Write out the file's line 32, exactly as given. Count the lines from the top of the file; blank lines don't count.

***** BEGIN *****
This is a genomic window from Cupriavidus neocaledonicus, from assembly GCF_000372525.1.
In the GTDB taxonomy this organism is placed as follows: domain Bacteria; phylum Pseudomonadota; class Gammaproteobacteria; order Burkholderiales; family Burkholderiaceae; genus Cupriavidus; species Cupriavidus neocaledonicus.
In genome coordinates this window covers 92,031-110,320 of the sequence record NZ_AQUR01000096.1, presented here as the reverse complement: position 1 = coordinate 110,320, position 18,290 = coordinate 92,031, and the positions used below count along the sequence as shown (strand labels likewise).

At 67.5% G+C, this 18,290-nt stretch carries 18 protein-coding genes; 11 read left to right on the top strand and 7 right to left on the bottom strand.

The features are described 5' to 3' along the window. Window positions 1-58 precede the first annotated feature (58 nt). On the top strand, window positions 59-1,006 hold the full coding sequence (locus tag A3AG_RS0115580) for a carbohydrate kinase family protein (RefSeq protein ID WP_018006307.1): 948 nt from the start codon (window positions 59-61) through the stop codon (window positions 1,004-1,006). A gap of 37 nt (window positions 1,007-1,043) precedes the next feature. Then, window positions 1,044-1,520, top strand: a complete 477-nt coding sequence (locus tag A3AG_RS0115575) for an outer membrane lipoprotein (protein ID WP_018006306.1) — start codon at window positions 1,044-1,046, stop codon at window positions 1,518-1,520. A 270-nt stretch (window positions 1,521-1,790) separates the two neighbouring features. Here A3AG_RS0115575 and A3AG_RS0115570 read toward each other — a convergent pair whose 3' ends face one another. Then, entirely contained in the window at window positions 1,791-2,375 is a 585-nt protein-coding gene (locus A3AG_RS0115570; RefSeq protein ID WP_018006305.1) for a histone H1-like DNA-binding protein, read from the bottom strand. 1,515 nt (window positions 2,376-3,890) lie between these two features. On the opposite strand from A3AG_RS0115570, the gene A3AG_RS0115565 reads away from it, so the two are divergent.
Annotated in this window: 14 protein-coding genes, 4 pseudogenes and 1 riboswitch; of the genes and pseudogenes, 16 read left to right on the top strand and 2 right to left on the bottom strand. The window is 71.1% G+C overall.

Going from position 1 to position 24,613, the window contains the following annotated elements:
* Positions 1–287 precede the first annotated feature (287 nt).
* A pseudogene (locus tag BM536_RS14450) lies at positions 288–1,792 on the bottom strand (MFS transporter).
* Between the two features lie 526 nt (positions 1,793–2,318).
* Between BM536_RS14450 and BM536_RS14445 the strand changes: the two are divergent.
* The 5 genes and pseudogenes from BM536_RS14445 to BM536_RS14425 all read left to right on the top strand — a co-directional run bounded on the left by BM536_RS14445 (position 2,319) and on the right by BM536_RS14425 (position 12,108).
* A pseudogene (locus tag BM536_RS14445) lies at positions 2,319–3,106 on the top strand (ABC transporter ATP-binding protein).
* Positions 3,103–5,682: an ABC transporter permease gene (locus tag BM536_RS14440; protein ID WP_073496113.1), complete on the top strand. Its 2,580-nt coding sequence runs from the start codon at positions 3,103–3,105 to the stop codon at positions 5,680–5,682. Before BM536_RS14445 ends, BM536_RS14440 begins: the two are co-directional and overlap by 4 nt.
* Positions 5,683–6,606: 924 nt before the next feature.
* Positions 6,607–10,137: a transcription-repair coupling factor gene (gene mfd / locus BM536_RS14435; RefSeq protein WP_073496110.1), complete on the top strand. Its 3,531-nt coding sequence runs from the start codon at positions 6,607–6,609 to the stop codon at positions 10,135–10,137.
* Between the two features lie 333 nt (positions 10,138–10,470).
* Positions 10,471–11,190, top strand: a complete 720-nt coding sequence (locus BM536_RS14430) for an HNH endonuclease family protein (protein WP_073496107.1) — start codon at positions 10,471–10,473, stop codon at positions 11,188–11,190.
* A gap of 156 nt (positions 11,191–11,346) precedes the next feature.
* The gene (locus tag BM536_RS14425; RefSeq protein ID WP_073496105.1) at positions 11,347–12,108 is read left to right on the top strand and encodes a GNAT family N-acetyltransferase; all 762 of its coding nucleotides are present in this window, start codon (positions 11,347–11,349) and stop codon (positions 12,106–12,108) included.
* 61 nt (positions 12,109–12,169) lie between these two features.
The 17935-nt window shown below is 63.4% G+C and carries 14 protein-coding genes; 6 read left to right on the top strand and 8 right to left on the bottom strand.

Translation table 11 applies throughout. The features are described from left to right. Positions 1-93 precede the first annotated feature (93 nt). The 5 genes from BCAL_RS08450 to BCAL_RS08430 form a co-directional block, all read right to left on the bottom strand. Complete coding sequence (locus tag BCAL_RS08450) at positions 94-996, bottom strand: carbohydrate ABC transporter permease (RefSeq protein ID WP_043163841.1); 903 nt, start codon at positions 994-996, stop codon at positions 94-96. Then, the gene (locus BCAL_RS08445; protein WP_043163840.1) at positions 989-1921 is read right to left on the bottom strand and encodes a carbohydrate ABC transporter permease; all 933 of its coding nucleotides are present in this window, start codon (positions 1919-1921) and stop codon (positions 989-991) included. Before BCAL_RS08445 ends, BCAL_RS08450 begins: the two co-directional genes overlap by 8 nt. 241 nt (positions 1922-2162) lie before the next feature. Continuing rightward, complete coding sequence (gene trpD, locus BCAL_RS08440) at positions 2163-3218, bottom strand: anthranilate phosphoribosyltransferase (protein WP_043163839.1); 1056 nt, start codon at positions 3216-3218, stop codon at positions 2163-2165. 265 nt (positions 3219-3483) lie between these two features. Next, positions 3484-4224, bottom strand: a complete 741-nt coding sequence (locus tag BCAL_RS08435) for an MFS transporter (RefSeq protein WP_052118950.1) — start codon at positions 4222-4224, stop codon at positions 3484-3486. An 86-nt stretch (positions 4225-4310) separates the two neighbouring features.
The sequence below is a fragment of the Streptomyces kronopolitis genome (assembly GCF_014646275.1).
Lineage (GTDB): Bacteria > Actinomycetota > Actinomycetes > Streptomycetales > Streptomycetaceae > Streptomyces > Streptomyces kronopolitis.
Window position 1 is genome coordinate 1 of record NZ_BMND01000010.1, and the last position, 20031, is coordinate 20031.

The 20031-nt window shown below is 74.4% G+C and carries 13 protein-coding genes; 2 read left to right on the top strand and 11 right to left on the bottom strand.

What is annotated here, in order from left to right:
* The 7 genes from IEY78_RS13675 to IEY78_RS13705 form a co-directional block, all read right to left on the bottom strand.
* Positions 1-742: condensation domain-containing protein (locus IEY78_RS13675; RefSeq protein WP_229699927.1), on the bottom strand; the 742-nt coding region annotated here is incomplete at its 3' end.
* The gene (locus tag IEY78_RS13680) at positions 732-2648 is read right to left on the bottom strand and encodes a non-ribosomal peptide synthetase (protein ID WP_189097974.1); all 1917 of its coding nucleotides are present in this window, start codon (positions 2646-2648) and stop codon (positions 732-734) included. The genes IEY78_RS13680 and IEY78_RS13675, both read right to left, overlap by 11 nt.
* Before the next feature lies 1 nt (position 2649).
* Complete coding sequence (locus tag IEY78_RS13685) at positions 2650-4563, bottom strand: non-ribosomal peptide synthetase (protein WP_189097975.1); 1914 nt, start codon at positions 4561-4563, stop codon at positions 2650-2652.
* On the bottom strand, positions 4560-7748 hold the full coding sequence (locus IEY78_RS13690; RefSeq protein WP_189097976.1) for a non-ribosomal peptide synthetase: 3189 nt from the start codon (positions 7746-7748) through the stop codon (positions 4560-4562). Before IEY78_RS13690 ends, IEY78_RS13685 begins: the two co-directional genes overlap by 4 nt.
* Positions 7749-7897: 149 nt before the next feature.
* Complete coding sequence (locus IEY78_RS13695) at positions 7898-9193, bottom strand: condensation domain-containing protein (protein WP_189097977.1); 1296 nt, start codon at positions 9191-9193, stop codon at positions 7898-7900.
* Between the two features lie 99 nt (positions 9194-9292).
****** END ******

* Before the next feature lies 1 nt (position 2649).